- How to be an Anti-Racist by Ibram X. Kendi
- A People’s History of the United States by Howard Zinn
- Dying of Whiteness: How the Politics of Racial Resentment is Killing America's Heartland by Jonathan Metzl
- The Burning House: Jim Crow and the Making of Modern America by Anders Walker
- A Different Mirror: A History of Multicultural America by Ron Takaki
- Local Alternative Papers like The Stranger: thestranger.com
- African American News Today: africanamericans.einnews.com
- African American News Sites list: https://mediablog.prnewswire.com/2018/02/14/top-african-american-news-sites/
Urban League of Metropolitan Seattle: urbanleague.org/volunteer
Black Lives Matter, Seattle Chapter: blacklivesseattle.org
First AME Church of Seattle (African Methodist Episcopal): www.fameseattle.org
ACLU of Washington: https://www.aclu-wa.org/
Faith Action Network (FAN) of Washington: fanwa.org
NW Community Bail Fund: www.nwcombailfund.org/get-involved
Black Lives Matter Seattle-King County Bail Fund: blacklivesseattle.org/bail-fund/
Church Council of Greater Seattle: thechurchcouncil.org
Color of Change [national online organization]: colorofchange.org
The Loveland Foundation Therapy Fund for Black Women and Girls: https://www.flipcause.com/secure/about/NzU4MzM=
The Okra Project: https://www.theokraproject.com/
Other lists of resources
Black Lives Matter: A Guide to Resistance Events, Black-Owned Restaurants, and Other Ways to Stand Against Racism in Seattle
The Stranger has published this excellent list of resources, references, and recommendations.
The Bureau of Fearless Ideas [pdf]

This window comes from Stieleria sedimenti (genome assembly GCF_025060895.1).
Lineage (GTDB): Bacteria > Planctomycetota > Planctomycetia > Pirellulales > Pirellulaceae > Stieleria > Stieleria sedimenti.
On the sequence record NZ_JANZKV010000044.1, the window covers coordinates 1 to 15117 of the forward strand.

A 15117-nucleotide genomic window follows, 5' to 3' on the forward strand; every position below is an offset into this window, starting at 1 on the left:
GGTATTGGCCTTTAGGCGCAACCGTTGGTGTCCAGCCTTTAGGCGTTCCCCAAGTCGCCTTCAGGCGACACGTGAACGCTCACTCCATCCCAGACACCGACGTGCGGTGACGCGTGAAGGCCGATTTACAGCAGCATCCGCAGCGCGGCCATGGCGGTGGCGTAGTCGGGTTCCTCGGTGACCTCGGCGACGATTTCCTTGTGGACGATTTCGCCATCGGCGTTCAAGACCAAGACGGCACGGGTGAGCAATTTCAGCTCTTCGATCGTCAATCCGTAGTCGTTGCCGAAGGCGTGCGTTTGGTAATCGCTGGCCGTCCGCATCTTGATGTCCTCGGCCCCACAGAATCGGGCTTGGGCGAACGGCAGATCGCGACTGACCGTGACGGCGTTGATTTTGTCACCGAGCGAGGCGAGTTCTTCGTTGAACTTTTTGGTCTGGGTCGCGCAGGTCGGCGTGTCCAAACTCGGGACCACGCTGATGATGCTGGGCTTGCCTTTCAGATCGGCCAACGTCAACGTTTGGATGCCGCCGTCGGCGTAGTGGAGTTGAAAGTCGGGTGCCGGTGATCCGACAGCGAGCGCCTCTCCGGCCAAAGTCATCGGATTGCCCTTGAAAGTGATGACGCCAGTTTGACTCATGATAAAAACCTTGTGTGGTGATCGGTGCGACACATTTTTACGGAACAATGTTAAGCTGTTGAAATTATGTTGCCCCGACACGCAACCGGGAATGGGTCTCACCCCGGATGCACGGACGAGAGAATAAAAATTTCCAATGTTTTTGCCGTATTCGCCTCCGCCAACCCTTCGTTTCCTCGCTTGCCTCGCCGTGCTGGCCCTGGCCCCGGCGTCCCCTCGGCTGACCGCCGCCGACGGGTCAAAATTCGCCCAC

The Seattle branch of the Dave Eggers-founded writing nonprofit suggests accounts to follow, books by black authors, donation sites, direct action literature, and podcasts about race.
Seattle Rep’s Racial Justice Resources
Seattle Repertory Theatre has compiled links to local and national donation sites, memorial funds, petitions, and education material, plus numbers to call to demand justice for George Floyd, Ahmaud Arbery, Breonna Taylor, and Tony McDade.
Resources from The Episcopal Church, including Presiding Bishop Michael Curry's recent Pentecost sermon, scriptures and liturgies for prayer and healing, and ways to participate in justice initiatives.
Anti-Racism Resources [google doc]
This list compiled by Sarah Sophie Flicker and Alyssa Klein includes tons of articles, videos, podcasts, books, films and TV, and other links “intended to serve as a resource to white people and parents to deepen our anti-racism work.”
Additional Resources for Taking Up Our Responsibility for Racial Justice [pdf] During Saint Mark’s summer 2020 series of readings, videos, podcasts, and discussions, many resources were offered by participants in addition to the syllabus, examining racism and white privilege and how we as individuals, and as community, are both complicit and can learn more and be forces for change. Find this extended list here.
Resources for children and teens
Nikole Hannah-Jones' work on school choice and segregation
Scroll through the list of Hannah-Jones' publications and interviews to read her provocative work on inequalities in education
What does Love Do? [pdf] A printable document for families from The Episcopal Church. Put it on your fridge, and be reminded throughout the day that love is the way!
Post-election book discussion
Monday, November 9, 7 p.m.